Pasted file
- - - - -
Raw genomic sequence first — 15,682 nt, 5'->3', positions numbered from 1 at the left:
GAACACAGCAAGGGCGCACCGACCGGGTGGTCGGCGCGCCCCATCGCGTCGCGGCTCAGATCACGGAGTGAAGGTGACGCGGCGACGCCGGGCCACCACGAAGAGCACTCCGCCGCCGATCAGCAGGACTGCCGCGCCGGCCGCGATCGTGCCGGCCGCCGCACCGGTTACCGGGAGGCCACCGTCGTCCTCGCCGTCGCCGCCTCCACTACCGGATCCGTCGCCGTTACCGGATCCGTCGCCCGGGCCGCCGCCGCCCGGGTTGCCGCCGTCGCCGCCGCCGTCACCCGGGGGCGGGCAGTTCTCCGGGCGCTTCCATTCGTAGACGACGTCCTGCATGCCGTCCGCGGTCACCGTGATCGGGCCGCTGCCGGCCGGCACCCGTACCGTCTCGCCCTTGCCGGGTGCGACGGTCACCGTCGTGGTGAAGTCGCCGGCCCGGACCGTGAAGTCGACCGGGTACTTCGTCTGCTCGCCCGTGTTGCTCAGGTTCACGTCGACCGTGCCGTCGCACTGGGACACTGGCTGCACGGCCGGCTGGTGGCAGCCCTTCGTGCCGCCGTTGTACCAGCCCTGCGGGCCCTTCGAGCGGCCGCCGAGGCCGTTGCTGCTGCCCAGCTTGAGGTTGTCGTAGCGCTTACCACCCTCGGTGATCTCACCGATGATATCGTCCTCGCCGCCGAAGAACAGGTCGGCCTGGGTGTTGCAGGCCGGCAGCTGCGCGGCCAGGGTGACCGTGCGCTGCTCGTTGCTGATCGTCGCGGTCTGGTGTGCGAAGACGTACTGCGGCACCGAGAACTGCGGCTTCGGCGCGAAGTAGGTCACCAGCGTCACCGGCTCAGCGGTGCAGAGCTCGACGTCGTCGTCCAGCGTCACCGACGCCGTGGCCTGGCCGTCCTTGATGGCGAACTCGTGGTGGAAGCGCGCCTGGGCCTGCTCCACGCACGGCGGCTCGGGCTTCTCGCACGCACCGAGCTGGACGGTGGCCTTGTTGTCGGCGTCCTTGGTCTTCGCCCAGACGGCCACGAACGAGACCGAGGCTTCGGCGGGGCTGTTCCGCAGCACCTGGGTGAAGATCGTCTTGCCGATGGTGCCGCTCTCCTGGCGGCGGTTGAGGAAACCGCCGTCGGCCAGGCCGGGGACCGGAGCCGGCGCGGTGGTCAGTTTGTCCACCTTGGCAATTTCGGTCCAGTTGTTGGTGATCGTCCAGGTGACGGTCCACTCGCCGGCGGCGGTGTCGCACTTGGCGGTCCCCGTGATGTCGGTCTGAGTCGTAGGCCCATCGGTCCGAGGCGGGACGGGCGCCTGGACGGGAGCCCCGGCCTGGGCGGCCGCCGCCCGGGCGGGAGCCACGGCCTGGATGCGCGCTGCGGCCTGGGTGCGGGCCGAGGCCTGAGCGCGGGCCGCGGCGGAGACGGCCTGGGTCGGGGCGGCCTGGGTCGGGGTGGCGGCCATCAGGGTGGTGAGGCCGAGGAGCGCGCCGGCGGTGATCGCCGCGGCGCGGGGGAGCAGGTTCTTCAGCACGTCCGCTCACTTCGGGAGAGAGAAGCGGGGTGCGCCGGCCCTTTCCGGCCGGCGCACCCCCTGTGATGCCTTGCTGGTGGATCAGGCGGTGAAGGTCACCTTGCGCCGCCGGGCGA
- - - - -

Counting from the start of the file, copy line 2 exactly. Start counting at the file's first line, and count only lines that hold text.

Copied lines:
GAACACAGCAAGGGCGCACCGACCGGGTGGTCGGCGCGCCCCATCGCGTCGCGGCTCAGATCACGGAGTGAAGGTGACGCGGCGACGCCGGGCCACCACGAAGAGCACTCCGCCGCCGATCAGCAGGACTGCCGCGCCGGCCGCGATCGTGCCGGCCGCCGCACCGGTTACCGGGAGGCCACCGTCGTCCTCGCCGTCGCCGCCTCCACTACCGGATCCGTCGCCGTTACCGGATCCGTCGCCCGGGCCGCCGCCGCCCGGGTTGCCGCCGTCGCCGCCGCCGTCACCCGGGGGCGGGCAGTTCTCCGGGCGCTTCCATTCGTAGACGACGTCCTGCATGCCGTCCGCGGTCACCGTGATCGGGCCGCTGCCGGCCGGCACCCGTACCGTCTCGCCCTTGCCGGGTGCGACGGTCACCGTCGTGGTGAAGTCGCCGGCCCGGACCGTGAAGTCGACCGGGTACTTCGTCTGCTCGCCCGTGTTGCTCAGGTTCACGTCGACCGTGCCGTCGCACTGGGACACTGGCTGCACGGCCGGCTGGTGGCAGCCCTTCGTGCCGCCGTTGTACCAGCCCTGCGGGCCCTTCGAGCGGCCGCCGAGGCCGTTGCTGCTGCCCAGCTTGAGGTTGTCGTAGCGCTTACCACCCTCGGTGATCTCACCGATGATATCGTCCTCGCCGCCGAAGAACAGGTCGGCCTGGGTGTTGCAGGCCGGCAGCTGCGCGGCCAGGGTGACCGTGCGCTGCTCGTTGCTGATCGTCGCGGTCTGGTGTGCGAAGACGTACTGCGGCACCGAGAACTGCGGCTTCGGCGCGAAGTAGGTCACCAGCGTCACCGGCTCAGCGGTGCAGAGCTCGACGTCGTCGTCCAGCGTCACCGACGCCGTGGCCTGGCCGTCCTTGATGGCGAACTCGTGGTGGAAGCGCGCCTGGGCCTGCTCCACGCACGGCGGCTCGGGCTTCTCGCACGCACCGAGCTGGACGGTGGCCTTGTTGTCGGCGTCCTTGGTCTTCGCCCAGACGGCCACGAACGAGACCGAGGCTTCGGCGGGGCTGTTCCGCAGCACCTGGGTGAAGATCGTCTTGCCGATGGTGCCGCTCTCCTGGCGGCGGTTGAGGAAACCGCCGTCGGCCAGGCCGGGGACCGGAGCCGGCGCGGTGGTCAGTTTGTCCACCTTGGCAATTTCGGTCCAGTTGTTGGTGATCGTCCAGGTGACGGTCCACTCGCCGGCGGCGGTGTCGCACTTGGCGGTCCCCGTGATGTCGGTCTGAGTCGTAGGCCCATCGGTCCGAGGCGGGACGGGCGCCTGGACGGGAGCCCCGGCCTGGGCGGCCGCCGCCCGGGCGGGAGCCACGGCCTGGATGCGCGCTGCGGCCTGGGTGCGGGCCGAGGCCTGAGCGCGGGCCGCGGCGGAGACGGCCTGGGTCGGGGCGGCCTGGGTCGGGGTGGCGGCCATCAGGGTGGTGAGGCCGAGGAGCGCGCCGGCGGTGATCGCCGCGGCGCGGGGGAGCAGGTTCTTCAGCACGTCCGCTCACTTCGGGAGAGAGAAGCGGGGTGCGCCGGCCCTTTCCGGCCGGCGCACCCCCTGTGATGCCTTGCTGGTGGATCAGGCGGTGAAGGTCACCTTGCGCCGCCGGGCGA